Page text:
Making a granny border lie flat

Hi everyone. I hope you are all well. I have left my beloved Eastern Free State and am in Pretoria. Getting used to the city again, but it has its perks. Will be in Pretoria for a while before I can go to the UK to join Matt.

I thought I would share with you my tip for making a border on a granny blanket lie flat. It works for other types of blankets where motifs are used too. All too often you will see borders on granny blankets ruffled and the reason for this is that there are simply too many stitches. This is very simple to resolve.

First join all motifs for your granny blanket. You can refer back to previous posts on this topic for joining granny squares as you go.

The following steps are explained using UK terms.

Once you have your blanket all neatly joined and the ends worked away ensure that the right side of the blanket faces you. Begin in a corner, as you normally would, by joining your yarn, working a corner and then three trebles (UK) into the next chain spaces until the point where you have two motifs intersect.

For row two onward simply work as normal. By working a tr2tog on row one you have created a total of 3 stitches across each intersection where normally one might make 6. This will help your border lie flat.

Here you can see that as subsequent rows / rounds are worked they lie nice and flat.

And that’s it. A simple trick that really makes a huge difference.

Wishing all a wonderful weekend filled with crochet.

Well, didn’t see that coming!

Soooooooo, 2021 is off to a great start, isn’t it? With the COVID situation British Airways has cancelled my flight for Feb, so I will remain in South Africa until I can fly in April. It was a bit of a shock, but also not a great surprise. I will be leaving my beloved Rosendal next weekend, and will be staying with a very dear friend in Pretoria. It’s going to be interesting to leave this quiet and tranquility for the frantic pace of the city. I miss Matt like crazy (he’s already in the UK), and can’t wait to see him.

It has been a tremendously productive rainy season, and the garden is bursting with flowers. For me flowers bring so much joy. One thing I’m looking forward to in the UK is a garden full of flowers without the water challenges we have here.

Lots of crochet happening, but can’t share with you just yet. The patterns will be for the next issue of Jaarn magazine, and can’t wait to show you. With everything going on, and first the move to Pretoria and getting ready for the move to the UK, I just don’t have as much time as I’d like. I try for at least an hour in the evenings, and when I get up in the morning. I’m up at around 3am. Very early here in the platteland.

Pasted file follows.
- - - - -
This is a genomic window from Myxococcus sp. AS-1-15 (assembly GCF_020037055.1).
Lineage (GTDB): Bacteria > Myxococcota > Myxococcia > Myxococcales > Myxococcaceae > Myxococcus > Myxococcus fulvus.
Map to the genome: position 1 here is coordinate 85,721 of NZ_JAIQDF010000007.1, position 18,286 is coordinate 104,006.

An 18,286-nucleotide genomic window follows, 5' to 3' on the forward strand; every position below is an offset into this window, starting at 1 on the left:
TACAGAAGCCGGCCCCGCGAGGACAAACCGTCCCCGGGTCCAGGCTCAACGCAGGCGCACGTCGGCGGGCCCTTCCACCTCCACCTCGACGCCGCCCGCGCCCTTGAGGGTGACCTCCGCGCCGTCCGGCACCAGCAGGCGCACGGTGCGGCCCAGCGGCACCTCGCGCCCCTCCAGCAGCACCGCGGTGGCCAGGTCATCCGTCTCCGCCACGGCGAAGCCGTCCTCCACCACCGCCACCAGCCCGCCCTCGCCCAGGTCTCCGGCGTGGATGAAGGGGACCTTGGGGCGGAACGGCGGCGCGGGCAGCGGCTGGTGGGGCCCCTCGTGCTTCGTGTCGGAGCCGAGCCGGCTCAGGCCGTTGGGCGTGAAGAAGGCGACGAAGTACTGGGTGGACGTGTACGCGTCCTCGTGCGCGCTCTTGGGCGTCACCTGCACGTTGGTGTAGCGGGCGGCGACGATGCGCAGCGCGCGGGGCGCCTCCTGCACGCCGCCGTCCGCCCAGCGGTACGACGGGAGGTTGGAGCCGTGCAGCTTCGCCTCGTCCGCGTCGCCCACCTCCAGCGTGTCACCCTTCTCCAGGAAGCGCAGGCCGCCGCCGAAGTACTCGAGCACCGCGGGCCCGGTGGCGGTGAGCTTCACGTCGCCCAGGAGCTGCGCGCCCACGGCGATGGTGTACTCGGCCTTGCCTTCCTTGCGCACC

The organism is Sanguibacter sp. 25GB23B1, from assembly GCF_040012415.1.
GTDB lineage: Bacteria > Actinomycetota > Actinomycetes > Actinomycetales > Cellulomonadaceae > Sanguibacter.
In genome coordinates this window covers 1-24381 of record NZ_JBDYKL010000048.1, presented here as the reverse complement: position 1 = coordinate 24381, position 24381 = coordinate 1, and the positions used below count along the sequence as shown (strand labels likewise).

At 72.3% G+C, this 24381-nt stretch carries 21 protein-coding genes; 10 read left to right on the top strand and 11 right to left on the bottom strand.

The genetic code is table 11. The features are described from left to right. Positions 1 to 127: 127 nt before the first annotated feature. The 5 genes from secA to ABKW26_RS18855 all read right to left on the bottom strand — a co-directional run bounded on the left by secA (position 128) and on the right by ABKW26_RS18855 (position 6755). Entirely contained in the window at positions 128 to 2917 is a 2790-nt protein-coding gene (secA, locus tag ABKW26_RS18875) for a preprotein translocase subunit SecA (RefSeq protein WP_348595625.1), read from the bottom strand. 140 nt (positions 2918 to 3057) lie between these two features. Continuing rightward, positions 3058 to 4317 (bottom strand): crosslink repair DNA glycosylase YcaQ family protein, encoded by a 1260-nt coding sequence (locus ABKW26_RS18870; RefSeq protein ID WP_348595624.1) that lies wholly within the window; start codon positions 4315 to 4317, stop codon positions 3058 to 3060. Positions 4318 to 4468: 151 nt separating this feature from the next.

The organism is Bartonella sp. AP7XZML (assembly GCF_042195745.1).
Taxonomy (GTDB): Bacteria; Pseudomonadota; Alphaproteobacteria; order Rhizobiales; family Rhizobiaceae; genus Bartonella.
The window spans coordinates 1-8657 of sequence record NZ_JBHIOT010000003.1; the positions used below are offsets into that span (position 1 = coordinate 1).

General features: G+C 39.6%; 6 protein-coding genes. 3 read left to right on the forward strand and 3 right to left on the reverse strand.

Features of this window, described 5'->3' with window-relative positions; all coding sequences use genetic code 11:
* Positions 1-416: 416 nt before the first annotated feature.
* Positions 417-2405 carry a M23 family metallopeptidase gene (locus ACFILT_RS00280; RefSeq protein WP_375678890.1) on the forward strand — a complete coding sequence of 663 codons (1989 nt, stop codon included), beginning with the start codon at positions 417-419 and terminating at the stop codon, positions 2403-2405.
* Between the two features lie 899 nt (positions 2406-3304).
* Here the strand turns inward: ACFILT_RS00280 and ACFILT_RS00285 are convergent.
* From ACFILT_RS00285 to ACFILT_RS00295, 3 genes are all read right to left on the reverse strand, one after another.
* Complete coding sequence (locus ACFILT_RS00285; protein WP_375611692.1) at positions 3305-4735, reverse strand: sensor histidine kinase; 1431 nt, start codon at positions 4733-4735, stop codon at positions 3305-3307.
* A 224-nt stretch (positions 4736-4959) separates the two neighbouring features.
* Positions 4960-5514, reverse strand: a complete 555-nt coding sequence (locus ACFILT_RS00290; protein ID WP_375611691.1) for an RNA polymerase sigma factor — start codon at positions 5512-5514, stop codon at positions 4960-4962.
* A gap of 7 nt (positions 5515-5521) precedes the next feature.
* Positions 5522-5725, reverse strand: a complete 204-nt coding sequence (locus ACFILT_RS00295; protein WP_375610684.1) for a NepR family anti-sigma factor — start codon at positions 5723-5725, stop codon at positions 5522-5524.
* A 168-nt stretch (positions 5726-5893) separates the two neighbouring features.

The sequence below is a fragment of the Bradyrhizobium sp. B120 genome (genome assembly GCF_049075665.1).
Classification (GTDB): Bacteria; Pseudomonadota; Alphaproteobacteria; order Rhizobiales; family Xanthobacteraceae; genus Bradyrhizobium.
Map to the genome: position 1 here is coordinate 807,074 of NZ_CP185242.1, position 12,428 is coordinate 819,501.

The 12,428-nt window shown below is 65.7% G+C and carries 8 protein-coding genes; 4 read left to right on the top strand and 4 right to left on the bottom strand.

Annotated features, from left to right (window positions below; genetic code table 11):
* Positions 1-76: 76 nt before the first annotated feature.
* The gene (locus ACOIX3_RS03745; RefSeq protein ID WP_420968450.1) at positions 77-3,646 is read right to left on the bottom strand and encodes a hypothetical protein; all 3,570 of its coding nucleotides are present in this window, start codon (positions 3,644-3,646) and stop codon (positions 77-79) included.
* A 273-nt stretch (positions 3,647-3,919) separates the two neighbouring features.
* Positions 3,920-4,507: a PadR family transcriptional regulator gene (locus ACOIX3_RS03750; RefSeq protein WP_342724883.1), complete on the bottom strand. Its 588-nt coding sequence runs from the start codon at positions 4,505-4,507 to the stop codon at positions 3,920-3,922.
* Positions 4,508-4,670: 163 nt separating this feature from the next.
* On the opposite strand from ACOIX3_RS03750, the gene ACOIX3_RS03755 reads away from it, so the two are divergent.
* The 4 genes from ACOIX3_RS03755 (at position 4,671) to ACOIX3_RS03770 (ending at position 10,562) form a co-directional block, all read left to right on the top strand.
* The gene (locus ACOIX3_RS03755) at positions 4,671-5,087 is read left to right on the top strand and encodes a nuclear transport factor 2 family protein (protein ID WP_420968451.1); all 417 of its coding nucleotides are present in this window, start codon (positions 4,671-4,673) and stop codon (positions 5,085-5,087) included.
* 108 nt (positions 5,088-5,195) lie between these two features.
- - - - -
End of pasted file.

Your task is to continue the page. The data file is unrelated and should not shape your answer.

Will chat again soon.

Into the future, and beyond.

I have to say, and I think agreement is unanimous, that 2020 has been a heck of a year. I’m not too keen to assume 2021 will be any better, in case it says “hold my beer!”

For our family this has been a year of tremendous change. A few months ago my hubby and I decided that it was time to relocate our little family to the UK. It was a hard decision to make, but once it was a definite we started putting events in motion that will change our lives permanently. M is already in England (he is a British citizen, so it was very straightforward for him) and I am getting everything concluded that I need for my visa, our cube has been packed and sealed with the contents we will be taking, and the dogs’ documents are also underway. Presently I am so busy with paperwork that I haven’t yet had time to be fully excited, and I am experiencing a sense of loss too. I don’t think you leave this country, or this continent, without experiencing big feelings. Every day is a whirlwind of getting things done. I’m totally focused on that.

I have a few other things happening too. I’ve decided to start officially designing my own patterns. I’m always working on something, so I have tons of ideas. My first official pattern was published in Issue Two of Jaarn Magazine, which is the brainchild of the multitalented Bren Grobler. I was proud of my work being published and well received. The first official pattern was a simple market bag.

Fisherman’s Net Market Bag

Get the pattern in Jaarn Magazine, Issue Two

My next pattern will be a cute amigurumi pattern coming out in the next issue. I’m also working on documenting my patterns so I can sell them on Etsy and Ravelry. Keep any eye out for these coming soon.

Well, admin waits for no woman, so I best get on with it. Chat again soon.

Fruit Garden CAL begins!

For all my South African customers, it’s bittersweet to share with you that the first part of the Fruit Garden CAL is up and ready to get stuck into. I know we don’t yet have our kits, but with the levels of lockdown decreasing I am hopeful that it will be a few more weeks.

I would propose that everyone dip into their stash to practice the motifs. This will prove really useful once the kits arrive, as proper tension is essential and there is almost no wastage. Practice will have us flying through when the kits arrive.

Now for the exciting part.

To access the UK version of the pattern click here:

To access the US version of the pattern click here:

If you haven’t received any of my previous getting ready emails, please give me a shout.

All the info is available on the Stylecraft Yarns website under “Crochet Along”. Their website is:

I will be diving into my stash to crochet with you, and will share as I go along on my Facebook and Instagram pages. If I can help you, or you’d like to share your work as you progress I would love to see it, so please send it through any of my channels.

Happy crocheting!